Drone Air Cargo (concept design)
Thibault Chatillon (inventor)
Lyon, Auvergne-Rhone-Alpes, France
Since 2007, Thibault Chatillon has been working with, inventing, flying and designing drones, including designing passenger electric vertical takeoff and landing (eVTOL) aircraft. Chatillon is based in Lyon, Auvergne-Rhone-Alpes, France. In addition, he's designed the first vertiport network in France for eVTOL aircraft and drones. Cahtillon is also working on innovative eVTOL aircraft design concepts for advanced aerial mobility (AAM) and air racing. On several of Chatillon's social media accounts, his handle is Tibo Cat Lion.
The Drone Air Cargo eVTOL is a heavy-lift air cargo drone concept design that is flown either remotely or autonomously. The large version shown above has a maximum payload of 500 kg (1,102 lb). The aircraft has been designed to be scalable. See the graphics on this web page to see small, medium and large versions of the Drone Air Cargo aircraft.
The aircraft has canard wings connected underneath by two booms parallel to the fuselage. The heavy-lift cargo drone has four propellers facing downward on each boom for VTOL-only flight. Under the rear wing are four electric ducted fans (EDFs) for forward, rearward and positioning flight. The aircraft uses at least 12 electric motors for aircraft propulsion.
The fuselage has a typical tubular aircraft fuselage design and cargo can be loaded from the front and rear of the aircraft. The aircraft lands on fixed tricycle wheeled landing gear. The aircraft has been designed for flight within cities, between two cities and for rural air cargo flights. If fitted with pontoons, the aircraft with appropriate modifications, could land in the water.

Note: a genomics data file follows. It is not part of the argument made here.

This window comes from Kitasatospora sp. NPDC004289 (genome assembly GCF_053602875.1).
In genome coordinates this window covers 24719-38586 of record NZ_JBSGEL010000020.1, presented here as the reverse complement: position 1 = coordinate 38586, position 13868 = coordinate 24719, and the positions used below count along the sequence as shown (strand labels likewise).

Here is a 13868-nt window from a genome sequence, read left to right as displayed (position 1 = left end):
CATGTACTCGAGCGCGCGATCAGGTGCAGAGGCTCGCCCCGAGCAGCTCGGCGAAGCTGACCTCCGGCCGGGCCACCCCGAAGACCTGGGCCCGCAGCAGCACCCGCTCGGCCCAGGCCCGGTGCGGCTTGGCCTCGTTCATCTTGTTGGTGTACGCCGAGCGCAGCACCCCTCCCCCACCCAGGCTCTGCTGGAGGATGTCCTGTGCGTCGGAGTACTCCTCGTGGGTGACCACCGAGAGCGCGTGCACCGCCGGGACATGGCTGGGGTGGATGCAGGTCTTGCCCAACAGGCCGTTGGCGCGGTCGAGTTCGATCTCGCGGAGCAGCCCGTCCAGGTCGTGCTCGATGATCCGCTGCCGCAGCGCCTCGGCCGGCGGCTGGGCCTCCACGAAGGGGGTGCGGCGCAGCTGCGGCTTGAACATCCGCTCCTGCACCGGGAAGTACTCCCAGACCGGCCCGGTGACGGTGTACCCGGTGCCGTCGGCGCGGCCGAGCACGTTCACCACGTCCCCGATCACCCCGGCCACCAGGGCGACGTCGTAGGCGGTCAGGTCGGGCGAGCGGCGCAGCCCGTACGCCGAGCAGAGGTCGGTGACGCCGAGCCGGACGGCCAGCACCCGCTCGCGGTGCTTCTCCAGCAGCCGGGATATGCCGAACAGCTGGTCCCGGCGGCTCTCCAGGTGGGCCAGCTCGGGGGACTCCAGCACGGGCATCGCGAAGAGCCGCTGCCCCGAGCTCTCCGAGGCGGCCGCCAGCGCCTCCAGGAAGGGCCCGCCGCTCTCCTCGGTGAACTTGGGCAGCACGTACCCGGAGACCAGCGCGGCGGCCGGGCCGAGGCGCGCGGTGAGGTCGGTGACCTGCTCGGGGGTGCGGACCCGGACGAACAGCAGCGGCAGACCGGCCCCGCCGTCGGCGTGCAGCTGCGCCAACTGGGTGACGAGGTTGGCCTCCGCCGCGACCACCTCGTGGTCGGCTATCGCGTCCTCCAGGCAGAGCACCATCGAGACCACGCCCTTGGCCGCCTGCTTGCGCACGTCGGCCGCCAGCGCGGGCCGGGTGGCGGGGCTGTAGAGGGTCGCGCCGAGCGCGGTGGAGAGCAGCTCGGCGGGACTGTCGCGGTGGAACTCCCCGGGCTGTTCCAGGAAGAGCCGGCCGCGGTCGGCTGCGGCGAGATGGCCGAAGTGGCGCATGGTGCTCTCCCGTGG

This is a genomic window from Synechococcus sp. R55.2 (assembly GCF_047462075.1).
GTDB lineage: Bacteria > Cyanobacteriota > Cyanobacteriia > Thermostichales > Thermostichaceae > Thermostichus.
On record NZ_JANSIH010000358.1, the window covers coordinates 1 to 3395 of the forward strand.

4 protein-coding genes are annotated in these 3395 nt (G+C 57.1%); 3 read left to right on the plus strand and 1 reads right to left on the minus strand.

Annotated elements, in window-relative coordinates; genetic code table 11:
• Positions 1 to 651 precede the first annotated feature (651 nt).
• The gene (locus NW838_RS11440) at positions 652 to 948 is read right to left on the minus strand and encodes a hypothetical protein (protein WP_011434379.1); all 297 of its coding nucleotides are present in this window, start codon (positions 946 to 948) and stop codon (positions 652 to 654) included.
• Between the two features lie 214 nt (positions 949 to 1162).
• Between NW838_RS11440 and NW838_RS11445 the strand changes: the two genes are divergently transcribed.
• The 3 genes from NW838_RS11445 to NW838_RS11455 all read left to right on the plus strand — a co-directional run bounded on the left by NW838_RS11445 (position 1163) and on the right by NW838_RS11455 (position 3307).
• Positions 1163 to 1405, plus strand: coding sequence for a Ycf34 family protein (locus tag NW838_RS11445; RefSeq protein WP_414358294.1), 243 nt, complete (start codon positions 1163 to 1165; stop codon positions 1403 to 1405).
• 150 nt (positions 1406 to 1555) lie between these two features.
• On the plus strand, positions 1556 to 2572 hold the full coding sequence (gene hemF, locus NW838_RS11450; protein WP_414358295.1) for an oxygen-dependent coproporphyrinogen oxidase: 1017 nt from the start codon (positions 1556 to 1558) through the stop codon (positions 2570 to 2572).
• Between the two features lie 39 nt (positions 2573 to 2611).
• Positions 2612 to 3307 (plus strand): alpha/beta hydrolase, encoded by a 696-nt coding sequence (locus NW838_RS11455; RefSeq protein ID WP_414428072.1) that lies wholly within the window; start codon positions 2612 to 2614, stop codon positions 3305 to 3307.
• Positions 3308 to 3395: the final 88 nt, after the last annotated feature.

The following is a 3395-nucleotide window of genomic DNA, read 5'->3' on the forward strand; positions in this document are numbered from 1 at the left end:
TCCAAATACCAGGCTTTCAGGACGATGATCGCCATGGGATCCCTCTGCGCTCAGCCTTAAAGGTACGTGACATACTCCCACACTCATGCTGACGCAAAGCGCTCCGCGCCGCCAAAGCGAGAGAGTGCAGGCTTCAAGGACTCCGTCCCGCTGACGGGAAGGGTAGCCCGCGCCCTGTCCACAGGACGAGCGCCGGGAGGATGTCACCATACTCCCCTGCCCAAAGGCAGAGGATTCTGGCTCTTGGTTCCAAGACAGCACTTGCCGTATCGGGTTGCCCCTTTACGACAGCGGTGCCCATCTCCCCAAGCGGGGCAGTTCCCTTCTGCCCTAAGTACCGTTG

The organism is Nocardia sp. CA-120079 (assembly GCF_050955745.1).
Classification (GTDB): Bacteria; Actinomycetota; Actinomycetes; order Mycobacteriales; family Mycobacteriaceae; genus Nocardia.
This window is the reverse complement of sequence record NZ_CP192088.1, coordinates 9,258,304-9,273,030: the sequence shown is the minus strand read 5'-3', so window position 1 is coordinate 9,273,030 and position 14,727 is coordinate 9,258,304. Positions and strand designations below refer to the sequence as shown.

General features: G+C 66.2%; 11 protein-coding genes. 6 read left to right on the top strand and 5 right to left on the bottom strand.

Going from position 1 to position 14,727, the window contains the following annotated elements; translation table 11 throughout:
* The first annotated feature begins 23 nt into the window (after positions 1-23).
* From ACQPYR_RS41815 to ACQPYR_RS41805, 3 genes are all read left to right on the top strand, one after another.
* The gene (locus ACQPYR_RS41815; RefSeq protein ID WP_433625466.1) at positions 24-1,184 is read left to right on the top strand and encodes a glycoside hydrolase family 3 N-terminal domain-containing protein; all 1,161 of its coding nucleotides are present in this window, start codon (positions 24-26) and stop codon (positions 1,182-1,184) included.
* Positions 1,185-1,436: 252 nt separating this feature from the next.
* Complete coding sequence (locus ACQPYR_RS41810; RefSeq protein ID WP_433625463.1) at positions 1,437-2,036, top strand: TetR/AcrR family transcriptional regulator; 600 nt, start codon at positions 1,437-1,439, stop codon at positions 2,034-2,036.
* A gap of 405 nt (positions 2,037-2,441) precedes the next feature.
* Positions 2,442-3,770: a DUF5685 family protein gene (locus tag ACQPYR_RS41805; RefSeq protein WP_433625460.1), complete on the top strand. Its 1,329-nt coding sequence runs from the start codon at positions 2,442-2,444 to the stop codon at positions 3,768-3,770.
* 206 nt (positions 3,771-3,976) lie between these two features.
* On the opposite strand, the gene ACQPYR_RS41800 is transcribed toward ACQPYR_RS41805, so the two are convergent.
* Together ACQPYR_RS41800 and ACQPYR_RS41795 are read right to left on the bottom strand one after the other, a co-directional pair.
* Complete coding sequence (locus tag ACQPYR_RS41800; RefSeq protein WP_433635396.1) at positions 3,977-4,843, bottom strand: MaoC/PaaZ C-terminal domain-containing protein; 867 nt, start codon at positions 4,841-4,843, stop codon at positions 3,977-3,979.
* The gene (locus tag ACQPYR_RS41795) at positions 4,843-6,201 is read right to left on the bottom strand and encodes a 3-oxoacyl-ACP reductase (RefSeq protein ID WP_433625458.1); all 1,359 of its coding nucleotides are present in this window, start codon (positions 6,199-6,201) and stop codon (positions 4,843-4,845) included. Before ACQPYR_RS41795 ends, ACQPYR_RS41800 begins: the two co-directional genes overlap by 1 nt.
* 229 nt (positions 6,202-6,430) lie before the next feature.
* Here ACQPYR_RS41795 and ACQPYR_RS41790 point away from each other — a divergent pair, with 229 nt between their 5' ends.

Propellers: 8 VTOL propellers mounted on two booms, 4 electric ducted fans (EDF) for forward flight
Electric motors: 12 electric motors
Power source: Batteries
Fuselage: Carbon fiber composite
Wings: Canard wings with low angled winglets
Landing gear: Fixed tricycle wheeled landing gear
Safety features: Distributed Electric Propulsion (DEP), provides safety through redundancy for its passengers and/or cargo. DEP means having multiple propellers (or ducted fans) and motors on the aircraft so if one or more propellers (ducted fans) or motors fail, the other working propellers (or ducted fans) and motors can safely land the aircraft. There are also redundancies in the sub-systems of the aircraft.
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